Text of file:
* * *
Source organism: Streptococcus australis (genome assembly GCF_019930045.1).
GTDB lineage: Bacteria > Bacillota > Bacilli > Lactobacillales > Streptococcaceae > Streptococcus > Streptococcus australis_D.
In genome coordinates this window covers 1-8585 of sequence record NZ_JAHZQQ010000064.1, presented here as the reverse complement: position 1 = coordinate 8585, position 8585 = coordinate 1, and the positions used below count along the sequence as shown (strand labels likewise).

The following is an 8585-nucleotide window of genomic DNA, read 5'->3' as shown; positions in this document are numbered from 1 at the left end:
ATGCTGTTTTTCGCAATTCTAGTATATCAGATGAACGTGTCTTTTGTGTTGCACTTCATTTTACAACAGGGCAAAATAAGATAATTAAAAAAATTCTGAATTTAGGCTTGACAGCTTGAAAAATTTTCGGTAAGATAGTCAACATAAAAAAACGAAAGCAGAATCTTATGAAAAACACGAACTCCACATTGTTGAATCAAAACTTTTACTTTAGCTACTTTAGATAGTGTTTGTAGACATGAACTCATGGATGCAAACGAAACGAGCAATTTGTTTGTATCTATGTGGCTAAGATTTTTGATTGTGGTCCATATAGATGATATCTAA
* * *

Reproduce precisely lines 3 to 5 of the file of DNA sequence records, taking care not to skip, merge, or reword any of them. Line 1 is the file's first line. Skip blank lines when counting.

In genome coordinates this window covers 1-8585 of sequence record NZ_JAHZQQ010000064.1, presented here as the reverse complement: position 1 = coordinate 8585, position 8585 = coordinate 1, and the positions used below count along the sequence as shown (strand labels likewise).

The following is an 8585-nucleotide window of genomic DNA, read 5'->3' as shown; positions in this document are numbered from 1 at the left end:
ATGCTGTTTTTCGCAATTCTAGTATATCAGATGAACGTGTCTTTTGTGTTGCACTTCATTTTACAACAGGGCAAAATAAGATAATTAAAAAAATTCTGAATTTAGGCTTGACAGCTTGAAAAATTTTCGGTAAGATAGTCAACATAAAAAAACGAAAGCAGAATCTTATGAAAAACACGAACTCCACATTGTTGAATCAAAACTTTTACTTTAGCTACTTTAGATAGTGTTTGTAGACATGAACTCATGGATGCAAACGAAACGAGCAATTTGTTTGTATCTATGTGGCTAAGATTTTTGATTGTGGTCCATATAGATGATATCTAA